GARY, Ind. (CNS) — The Rev. Martin Luther King Jr. may have been a reluctant leader, “but he was willing to put himself out there,” said Deacon Melvin R. Tardy Jr.
He was “the right person for the moment” in the civil rights movement, said the deacon, an academic adviser at the University of Notre Dame. What separated Rev. King from other contemporaries was faith, hope, and love, he added.
Deacon Tardy made the comments at the Gary Diocese’s sixth annual King tribute Jan. 13 at Holy Angels Cathedral.
Rev. King, the product of a long line of pastors, was a gifted orator, yet down to earth, and his audience “felt what he felt,” the deacon said. Using what then was the fairly new medium of television, Rev. King not only touched his audience with a sense of right and wrong, but he also walked the walk.
Following the example of Gandhi, Rev. King used nonviolent direct action, Deacon Tardy said, to protest yet remain true to his beliefs. “He used civil disobedience to call people to crisis,” the deacon said. “He became a prophetic witness.”
Rev. King believed the kingdom of God was “something we can have today,” Deacon Tardy said, and “he had that sense that innocent suffering can be redemptive,” turning enemies into friends.
Rev. King also embraced agape — to love one another “as Jesus loved” — and he believed that “I will love this person because God loves this person,” the deacon noted.
The civil rights leaders also loved the United States, and his dream was “deeply rooted in the American dream,” he continued.
Faith, hope, and love, the deacon continued, made Rev. King a “game changer for this country.” His hope “impacted people of all backgrounds.”
An academic adviser in Notre Dame’s “First Year of Studies,” Deacon Tardy is an author, artist, musician and teacher. He was ordained a permanent deacon in 2011 for the Diocese of Fort Wayne-South Bend.
Formerly assistant director of the university’s Office of Undergraduate Admissions, he also works with student athletes, diversity programs and disability services at Notre Dame.
Recalling how the university’s recent quest for a national championship in football ended in defeat to Alabama, Deacon Tardy said that if the game were played in 1950, things would have been much different. Stadium seating, public transportation, lodging, water fountains, and medical care would all have been segregated. Alabama would not have had any African-American student athletes, as the first black student was admitted there in 1956. Notre Dame’s first African-American graduate came in 1947.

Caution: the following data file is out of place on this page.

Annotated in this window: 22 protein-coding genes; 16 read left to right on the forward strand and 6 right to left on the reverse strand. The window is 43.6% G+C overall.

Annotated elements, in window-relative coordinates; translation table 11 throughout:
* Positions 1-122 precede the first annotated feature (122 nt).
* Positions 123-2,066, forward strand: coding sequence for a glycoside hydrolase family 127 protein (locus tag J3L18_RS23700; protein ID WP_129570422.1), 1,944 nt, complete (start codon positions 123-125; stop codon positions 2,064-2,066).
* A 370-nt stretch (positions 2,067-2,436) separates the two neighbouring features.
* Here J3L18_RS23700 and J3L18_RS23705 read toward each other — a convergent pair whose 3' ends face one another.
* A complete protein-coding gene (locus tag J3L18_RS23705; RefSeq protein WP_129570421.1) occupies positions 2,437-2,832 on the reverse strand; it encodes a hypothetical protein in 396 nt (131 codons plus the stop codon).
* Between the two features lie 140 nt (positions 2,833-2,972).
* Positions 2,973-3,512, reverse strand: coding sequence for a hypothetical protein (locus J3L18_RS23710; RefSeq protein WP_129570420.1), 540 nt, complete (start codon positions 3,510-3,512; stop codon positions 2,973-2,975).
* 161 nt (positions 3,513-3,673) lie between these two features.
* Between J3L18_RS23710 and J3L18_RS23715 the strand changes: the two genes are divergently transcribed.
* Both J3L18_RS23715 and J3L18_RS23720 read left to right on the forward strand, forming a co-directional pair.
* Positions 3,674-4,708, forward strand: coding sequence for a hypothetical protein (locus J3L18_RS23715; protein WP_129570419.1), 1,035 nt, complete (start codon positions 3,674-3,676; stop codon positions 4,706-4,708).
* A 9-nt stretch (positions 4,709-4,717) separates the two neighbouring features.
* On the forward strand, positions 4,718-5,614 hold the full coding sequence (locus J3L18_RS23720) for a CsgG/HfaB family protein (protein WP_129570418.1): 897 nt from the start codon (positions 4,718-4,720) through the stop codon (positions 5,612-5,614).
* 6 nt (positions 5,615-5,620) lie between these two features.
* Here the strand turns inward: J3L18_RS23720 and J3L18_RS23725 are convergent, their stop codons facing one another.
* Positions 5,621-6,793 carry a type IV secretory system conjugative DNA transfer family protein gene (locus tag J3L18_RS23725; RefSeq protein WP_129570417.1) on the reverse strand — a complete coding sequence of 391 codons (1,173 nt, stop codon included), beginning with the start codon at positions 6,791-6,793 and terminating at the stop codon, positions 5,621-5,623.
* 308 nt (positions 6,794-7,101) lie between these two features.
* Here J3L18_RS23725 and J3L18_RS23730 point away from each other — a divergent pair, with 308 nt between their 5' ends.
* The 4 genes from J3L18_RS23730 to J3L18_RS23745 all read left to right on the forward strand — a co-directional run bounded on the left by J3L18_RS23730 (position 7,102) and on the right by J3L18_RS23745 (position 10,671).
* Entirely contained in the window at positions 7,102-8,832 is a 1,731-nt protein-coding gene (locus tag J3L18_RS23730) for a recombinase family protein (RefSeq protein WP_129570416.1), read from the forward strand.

After centuries of slavery and segregation, World War II helped to change race relations, as African-Americans were trained in combat and leadership positions and were accepted in Europe. Then, Deacon Tardy said, came Brown v. Board of Education, the 1954 Supreme Court decision that desegregated the schools. The case dealt with racial segregation in Kansas schools.
“There was a new sense of hope,” Deacon Tardy said, as African-Americans found a “new ally in the Supreme Court.”
Although some conditions have improved, Deacon Tardy and other speakers at the King tribute encouraged young people to continue to protest injustices. These include bullying at school, gangs, drugs, low graduate rates, challenges in the home, abortions, and the high rates locally of children born to unwed mothers and born into poverty.
Noting how Rev. King turned to youths during his struggles, Deacon Tardy encouraged young people “to be about speaking truth. … We can overcome.”
Euvino is a staff writer at the Northwest Indiana Catholic, newspaper of the Gary Diocese.
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